Some of Stephen Bush's political predictions this year have proved uncannily accurate (admittedly he didn't call the general election correctly but was much closer than most), so we should probably take heed of his claim that Corbynistas are increasingly confident of being able to remain in control of the Labour party for the next decade, and that anti-Corbynistas are increasingly despondent about their chances of averting that fate. If that's true, the first thought that occurs to me is that it makes an SDP-style split highly likely at some point between now and 2020. The only reason that Blairites are still rubbishing the idea of a breakaway party is that they're still trying desperately to convince themselves that Corbyn is just a passing nightmare. To use a Daisley-esque analogy, it's a bit like the Arab reaction immediately after the Six Day War - it's initially hard to believe that something that happened so quickly can possibly have such lasting consequences. But it only took Mrs Thatcher a couple of weeks to seize control of the Conservative party from Edward Heath, and nothing was ever the same again. The Tory "wets" eventually accepted that harsh reality, and if the Labour right start to do the same now, it's hard to see how they will reach any other logical conclusion than that their future lies in a different party. It might take a few years to emotionally reconcile themselves to that logic, however.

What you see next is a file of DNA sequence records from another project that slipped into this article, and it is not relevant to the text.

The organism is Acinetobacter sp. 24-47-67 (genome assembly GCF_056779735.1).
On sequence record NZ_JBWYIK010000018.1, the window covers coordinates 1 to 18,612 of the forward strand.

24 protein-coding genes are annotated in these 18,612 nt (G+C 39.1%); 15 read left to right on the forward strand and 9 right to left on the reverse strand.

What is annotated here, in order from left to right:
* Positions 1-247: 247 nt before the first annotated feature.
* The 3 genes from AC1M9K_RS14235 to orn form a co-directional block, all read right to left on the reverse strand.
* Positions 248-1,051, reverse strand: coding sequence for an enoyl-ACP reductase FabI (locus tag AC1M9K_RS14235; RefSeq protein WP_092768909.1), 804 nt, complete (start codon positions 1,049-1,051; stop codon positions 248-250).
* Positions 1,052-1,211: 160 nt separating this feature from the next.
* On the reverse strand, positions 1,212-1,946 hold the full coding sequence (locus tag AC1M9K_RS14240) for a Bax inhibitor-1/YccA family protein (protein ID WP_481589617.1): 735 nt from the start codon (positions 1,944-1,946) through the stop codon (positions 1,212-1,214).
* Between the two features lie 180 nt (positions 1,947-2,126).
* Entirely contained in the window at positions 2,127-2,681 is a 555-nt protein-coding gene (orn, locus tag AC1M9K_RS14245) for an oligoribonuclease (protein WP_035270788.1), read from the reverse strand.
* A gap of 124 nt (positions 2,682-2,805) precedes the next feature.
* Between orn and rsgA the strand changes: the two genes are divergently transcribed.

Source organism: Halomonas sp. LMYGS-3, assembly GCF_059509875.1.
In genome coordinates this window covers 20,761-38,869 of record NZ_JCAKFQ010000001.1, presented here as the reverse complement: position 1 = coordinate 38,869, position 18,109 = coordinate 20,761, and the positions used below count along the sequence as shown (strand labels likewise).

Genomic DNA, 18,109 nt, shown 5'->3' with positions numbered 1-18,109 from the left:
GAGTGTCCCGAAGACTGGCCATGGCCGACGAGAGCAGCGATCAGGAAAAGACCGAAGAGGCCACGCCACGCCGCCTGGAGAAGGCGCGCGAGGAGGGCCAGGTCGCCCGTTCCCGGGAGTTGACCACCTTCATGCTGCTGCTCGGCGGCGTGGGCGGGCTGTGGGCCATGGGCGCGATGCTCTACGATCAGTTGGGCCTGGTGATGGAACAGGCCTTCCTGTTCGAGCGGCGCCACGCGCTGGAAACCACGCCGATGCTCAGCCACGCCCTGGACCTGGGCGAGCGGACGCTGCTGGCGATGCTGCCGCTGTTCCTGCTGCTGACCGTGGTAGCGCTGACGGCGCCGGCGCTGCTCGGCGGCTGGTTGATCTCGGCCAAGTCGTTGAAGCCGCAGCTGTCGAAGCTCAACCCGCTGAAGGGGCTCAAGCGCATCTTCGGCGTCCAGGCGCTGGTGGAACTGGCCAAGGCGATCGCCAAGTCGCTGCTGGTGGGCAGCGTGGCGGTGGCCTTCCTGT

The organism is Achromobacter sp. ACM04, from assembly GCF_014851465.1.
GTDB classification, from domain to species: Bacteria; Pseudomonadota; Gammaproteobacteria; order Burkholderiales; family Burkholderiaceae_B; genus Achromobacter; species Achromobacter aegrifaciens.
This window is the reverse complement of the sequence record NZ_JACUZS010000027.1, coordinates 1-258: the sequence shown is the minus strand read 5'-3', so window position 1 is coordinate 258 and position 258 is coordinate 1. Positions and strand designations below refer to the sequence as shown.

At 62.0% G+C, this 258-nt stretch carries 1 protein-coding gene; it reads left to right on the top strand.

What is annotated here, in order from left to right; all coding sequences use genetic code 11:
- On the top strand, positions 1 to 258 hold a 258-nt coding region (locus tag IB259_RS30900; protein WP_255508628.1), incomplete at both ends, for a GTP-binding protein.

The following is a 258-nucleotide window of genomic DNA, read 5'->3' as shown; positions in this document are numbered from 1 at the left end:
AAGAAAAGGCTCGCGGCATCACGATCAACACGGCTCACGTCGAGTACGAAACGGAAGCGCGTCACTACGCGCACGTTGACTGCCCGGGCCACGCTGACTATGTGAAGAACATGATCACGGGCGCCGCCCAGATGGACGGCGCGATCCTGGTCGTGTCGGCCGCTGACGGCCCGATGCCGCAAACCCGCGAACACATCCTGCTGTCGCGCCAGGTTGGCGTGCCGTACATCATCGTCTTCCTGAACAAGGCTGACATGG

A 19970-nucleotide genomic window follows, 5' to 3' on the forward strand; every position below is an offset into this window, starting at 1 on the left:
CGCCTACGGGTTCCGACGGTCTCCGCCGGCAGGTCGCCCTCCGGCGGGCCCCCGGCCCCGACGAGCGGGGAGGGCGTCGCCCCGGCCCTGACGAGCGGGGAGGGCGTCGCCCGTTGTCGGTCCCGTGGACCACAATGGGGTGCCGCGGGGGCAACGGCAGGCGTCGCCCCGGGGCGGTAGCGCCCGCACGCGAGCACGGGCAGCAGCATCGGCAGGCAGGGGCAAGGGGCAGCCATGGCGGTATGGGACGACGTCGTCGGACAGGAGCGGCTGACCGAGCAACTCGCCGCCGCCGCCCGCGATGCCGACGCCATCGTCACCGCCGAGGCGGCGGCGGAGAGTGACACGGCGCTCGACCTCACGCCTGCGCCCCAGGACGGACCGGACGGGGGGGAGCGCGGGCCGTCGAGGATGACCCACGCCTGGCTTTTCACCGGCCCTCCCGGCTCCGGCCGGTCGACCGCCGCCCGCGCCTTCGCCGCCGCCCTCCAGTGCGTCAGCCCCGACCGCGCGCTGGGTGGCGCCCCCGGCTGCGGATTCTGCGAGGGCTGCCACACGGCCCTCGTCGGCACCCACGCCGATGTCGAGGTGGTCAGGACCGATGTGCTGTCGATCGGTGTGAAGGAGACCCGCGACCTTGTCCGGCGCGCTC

The second thought that occurs to me is that Bush's belief that Corbynism is safe depends entirely on Corbyn himself not voluntarily standing down. He'll be almost 71 by the time of the next general election, so it's hardly inconceivable that a health or stamina issue might crop up. If he does decide to step aside for any reason, it's far from certain that whoever he anoints as his preferred successor will even get onto the ballot paper in the subsequent leadership election, because he or she would require nominations from 15% of Labour MPs, who won't feel under the same obligation to 'play fair' that they might do if it was a question of renominating Corbyn himself. So I would have thought the left's most urgent internal reform priority should be to give themselves an insurance policy by changing the nomination system. Perhaps the most elegant solution would be to allow nominations from constituency parties to be taken into account.
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You might be interested in Alasdair Soussi's article about the Scotland Bill on the Al Jazeera website, which includes quotes from myself, James Mitchell, Paul Cairney, and (brace yourselves) Duncan Hothersall. You can read it HERE.